12 years later, and anime (hell, all Japanese popular culture) still only has its foot in the door. In fact, anime is in many ways the easiest to get away with in Asian Languages departments or Japanese Studies programs, because you can reasonably spin yourself as a film scholar, since in J-Humanities, literature, history, and film [EDIT: and religious studies] are the only things that garner official approval. You might be able to get away with including a few manga in class–and your colleagues will pat you on the back for being so forward thinking–just don’t try to teach a course on manga.
This is not just a problem with Japanese studies, of course, almost no one who is a comics scholar has their job because of it, and most have one in spite of that fact. You are expected to be one thing by day (a medievalist, a children’s lit specialist, a linguist, etc.), and “comics scholar” ends up being your costumed alter ego. The reason anime/manga/whatever are not a fait accompli is that no one is really willing to stake their professional reputation on it, and given the hiring environment in the humanities at the moment, where some jobs have literally hundreds of people applying for them, it’s not even a reasonable risk. If your chances are already one in a hundred that someone will take your work seriously, you don’t need that to compound your already slim chance of having your cover letter completely read by an overworked search committee looking for any excuse to dump 75% of the applications into the NO pile.
It saddens me how little has changed in fandom, how what once, when I still thought youth was a desirable thing, seemed so fresh and interesting now seems tired and repetitive. Things being shown in the video room were things I had seen eons ago when they were first fan subbed, and it was rather shocking to me how many costumes I recognized. I had gone into the whole thing thinking I’d have no idea what it is kids are watching these days. As it turns out, they watch most of the same shit I watched back when.
Neither a Pro nor a Con Man
I’m rather dissatisfied with the talk I gave on Friday, and not solely because my cold-induced mind fog made an already convoluted argument even more incoherent. I suppose those present got something out of it, if nothing else that they should read Miyazaki’s manga as well as watch his films. What irks me in retrospect is how I basically ended giving a watered down version of a conference talk, a talk I rather condescendingly dumbed down thinking I’d make it “easy to understand.” The fact of the matter is I was still in professor mode, even though I have no earthly reason to be that way anymore. In a sense, I wasn’t much better than Thick Glasses pontificating in borrowed French. Sure, I was likely much funnier than he was but the disconnect is much the same. The virtues of a con lie in the ability to engage people on more or less equal terms. Sure I may know more theory and more trivia about Miyazaki’s output, but that doesn’t mean I have to package it into a neat little argument and shove it down your throat. The Q&A was far more productive and, in hindsight, I should have laid out the rough sketch of a significant point (i.e. you can use Imamura’s theory of animation to show how in Miyazaki’s work animistic spirits and machines are really the same phenomenon) and then opened things up for discussion.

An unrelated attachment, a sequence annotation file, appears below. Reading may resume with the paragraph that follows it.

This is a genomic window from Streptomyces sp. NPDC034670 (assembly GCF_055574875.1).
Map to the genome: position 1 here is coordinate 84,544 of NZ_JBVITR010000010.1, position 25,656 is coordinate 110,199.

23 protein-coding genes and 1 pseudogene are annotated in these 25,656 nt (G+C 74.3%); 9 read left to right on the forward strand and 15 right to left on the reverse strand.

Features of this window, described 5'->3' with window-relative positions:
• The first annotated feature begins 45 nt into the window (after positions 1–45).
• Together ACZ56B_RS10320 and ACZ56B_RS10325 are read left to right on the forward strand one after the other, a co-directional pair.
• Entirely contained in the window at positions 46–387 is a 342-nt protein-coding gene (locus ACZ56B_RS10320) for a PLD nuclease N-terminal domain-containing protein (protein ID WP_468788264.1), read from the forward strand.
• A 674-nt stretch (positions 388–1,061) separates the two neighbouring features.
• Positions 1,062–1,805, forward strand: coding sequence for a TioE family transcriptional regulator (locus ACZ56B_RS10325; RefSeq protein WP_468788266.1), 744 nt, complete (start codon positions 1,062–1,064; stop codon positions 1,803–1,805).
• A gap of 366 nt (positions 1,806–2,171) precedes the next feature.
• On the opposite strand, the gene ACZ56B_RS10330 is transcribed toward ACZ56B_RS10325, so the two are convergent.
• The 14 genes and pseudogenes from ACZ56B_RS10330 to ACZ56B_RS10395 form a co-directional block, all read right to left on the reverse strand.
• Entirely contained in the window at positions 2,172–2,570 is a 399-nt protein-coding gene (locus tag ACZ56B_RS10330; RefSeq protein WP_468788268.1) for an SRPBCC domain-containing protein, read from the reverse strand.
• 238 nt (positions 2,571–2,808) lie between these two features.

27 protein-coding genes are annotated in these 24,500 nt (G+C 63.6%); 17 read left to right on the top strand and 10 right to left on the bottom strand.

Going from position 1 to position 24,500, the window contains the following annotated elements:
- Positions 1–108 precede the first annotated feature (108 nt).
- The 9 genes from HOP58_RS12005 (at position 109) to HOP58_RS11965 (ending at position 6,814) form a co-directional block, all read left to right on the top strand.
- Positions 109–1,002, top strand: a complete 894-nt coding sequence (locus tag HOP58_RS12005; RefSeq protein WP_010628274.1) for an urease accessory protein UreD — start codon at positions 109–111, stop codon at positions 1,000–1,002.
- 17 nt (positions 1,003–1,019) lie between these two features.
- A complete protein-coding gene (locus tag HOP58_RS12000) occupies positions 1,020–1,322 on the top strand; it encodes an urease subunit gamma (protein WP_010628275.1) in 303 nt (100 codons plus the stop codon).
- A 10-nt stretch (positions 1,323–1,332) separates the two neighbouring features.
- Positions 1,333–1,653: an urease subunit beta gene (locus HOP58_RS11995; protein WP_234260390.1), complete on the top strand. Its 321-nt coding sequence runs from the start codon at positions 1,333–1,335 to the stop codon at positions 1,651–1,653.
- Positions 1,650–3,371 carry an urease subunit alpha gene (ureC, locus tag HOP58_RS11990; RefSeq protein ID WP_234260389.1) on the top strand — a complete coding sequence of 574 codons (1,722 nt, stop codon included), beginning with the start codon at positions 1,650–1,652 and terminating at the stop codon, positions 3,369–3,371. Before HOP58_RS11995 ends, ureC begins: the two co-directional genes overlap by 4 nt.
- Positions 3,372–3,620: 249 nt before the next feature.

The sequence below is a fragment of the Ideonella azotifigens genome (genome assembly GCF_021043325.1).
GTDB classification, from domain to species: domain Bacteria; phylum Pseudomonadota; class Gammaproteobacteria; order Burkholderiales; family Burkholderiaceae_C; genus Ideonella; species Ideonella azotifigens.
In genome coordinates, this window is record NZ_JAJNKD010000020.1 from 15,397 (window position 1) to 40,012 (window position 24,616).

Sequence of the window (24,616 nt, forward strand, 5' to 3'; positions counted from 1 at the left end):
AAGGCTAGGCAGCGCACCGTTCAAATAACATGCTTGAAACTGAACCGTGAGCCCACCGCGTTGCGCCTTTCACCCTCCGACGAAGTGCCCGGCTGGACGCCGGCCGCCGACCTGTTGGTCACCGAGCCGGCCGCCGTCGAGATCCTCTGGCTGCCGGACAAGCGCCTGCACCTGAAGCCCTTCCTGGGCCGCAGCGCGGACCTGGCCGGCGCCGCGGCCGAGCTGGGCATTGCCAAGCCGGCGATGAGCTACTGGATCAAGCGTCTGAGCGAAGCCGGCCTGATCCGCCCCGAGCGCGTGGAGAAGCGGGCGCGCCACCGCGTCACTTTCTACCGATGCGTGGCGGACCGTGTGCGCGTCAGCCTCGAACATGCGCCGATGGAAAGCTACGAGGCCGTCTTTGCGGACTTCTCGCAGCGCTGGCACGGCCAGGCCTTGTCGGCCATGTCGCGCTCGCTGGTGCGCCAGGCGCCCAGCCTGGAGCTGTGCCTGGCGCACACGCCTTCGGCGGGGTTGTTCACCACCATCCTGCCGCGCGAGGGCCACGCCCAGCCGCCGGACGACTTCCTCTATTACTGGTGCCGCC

The academic comics conference is a strange beast, and it gives me no pleasure to say what I have to say: it exists to provide the pretense of respectability, when the reality is we labor alone, fighting tooth and nail for colleagues–who haven’t published shit in years on their, like, totally serious topic–to pay attention to our own work. It’s a panacea for an all too real ill, one that at least some comics studies people are aware of and trying to do something about.
The fandom in education panel this morning worked far better, to my mind, because it gave me the opportunity, once I explained where I was coming from, to step out of the way and let other people engage both with what I was saying and what they were saying to each other. The real horror in sticking your neck out lies in the sense that you might go to the mat for something you care about, and, in the end, no one will care. When you fail, and you will fail, over and over again, it’s so much easier to keep trying when you know others are on your side, so that laboring alone doesn’t have to be laboring in loneliness and despair. At least that’s what I got out of it… your mileage may vary.
Next week: into the great unknown!